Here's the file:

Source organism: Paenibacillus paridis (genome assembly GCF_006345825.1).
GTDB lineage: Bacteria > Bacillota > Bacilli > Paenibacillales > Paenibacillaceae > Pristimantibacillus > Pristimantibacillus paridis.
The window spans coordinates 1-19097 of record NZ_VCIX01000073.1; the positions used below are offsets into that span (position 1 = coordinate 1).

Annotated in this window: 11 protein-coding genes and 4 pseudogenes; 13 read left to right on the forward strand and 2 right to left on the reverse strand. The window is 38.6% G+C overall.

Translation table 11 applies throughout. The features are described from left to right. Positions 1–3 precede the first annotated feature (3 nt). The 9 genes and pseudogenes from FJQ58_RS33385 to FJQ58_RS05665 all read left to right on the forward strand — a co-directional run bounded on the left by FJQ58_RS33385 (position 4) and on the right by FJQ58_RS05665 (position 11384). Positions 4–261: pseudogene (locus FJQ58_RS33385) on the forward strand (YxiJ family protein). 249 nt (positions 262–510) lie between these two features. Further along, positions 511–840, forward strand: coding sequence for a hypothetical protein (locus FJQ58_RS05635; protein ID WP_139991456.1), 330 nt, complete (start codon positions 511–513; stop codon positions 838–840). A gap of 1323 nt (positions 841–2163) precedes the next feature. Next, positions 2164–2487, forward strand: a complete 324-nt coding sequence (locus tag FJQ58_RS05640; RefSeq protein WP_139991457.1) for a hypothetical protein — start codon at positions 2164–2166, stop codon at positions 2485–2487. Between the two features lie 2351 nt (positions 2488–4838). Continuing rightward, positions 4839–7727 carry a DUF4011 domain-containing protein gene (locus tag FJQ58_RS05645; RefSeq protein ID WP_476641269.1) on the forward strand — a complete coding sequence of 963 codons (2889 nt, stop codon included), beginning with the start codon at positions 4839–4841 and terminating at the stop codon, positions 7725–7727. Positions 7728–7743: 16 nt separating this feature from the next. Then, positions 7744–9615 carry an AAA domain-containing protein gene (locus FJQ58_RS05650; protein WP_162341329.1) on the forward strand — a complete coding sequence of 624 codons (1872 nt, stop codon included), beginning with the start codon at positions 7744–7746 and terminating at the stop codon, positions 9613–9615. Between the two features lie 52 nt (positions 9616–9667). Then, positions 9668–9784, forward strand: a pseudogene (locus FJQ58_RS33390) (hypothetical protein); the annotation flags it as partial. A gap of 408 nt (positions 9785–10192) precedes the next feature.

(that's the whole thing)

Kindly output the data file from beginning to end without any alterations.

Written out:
Source organism: Paenibacillus paridis (genome assembly GCF_006345825.1).
GTDB lineage: Bacteria > Bacillota > Bacilli > Paenibacillales > Paenibacillaceae > Pristimantibacillus > Pristimantibacillus paridis.
The window spans coordinates 1-19097 of record NZ_VCIX01000073.1; the positions used below are offsets into that span (position 1 = coordinate 1).

Annotated in this window: 11 protein-coding genes and 4 pseudogenes; 13 read left to right on the forward strand and 2 right to left on the reverse strand. The window is 38.6% G+C overall.

Translation table 11 applies throughout. The features are described from left to right. Positions 1–3 precede the first annotated feature (3 nt). The 9 genes and pseudogenes from FJQ58_RS33385 to FJQ58_RS05665 all read left to right on the forward strand — a co-directional run bounded on the left by FJQ58_RS33385 (position 4) and on the right by FJQ58_RS05665 (position 11384). Positions 4–261: pseudogene (locus FJQ58_RS33385) on the forward strand (YxiJ family protein). 249 nt (positions 262–510) lie between these two features. Further along, positions 511–840, forward strand: coding sequence for a hypothetical protein (locus FJQ58_RS05635; protein ID WP_139991456.1), 330 nt, complete (start codon positions 511–513; stop codon positions 838–840). A gap of 1323 nt (positions 841–2163) precedes the next feature. Next, positions 2164–2487, forward strand: a complete 324-nt coding sequence (locus tag FJQ58_RS05640; RefSeq protein WP_139991457.1) for a hypothetical protein — start codon at positions 2164–2166, stop codon at positions 2485–2487. Between the two features lie 2351 nt (positions 2488–4838). Continuing rightward, positions 4839–7727 carry a DUF4011 domain-containing protein gene (locus tag FJQ58_RS05645; RefSeq protein ID WP_476641269.1) on the forward strand — a complete coding sequence of 963 codons (2889 nt, stop codon included), beginning with the start codon at positions 4839–4841 and terminating at the stop codon, positions 7725–7727. Positions 7728–7743: 16 nt separating this feature from the next. Then, positions 7744–9615 carry an AAA domain-containing protein gene (locus FJQ58_RS05650; protein WP_162341329.1) on the forward strand — a complete coding sequence of 624 codons (1872 nt, stop codon included), beginning with the start codon at positions 7744–7746 and terminating at the stop codon, positions 9613–9615. Between the two features lie 52 nt (positions 9616–9667). Then, positions 9668–9784, forward strand: a pseudogene (locus FJQ58_RS33390) (hypothetical protein); the annotation flags it as partial. A gap of 408 nt (positions 9785–10192) precedes the next feature.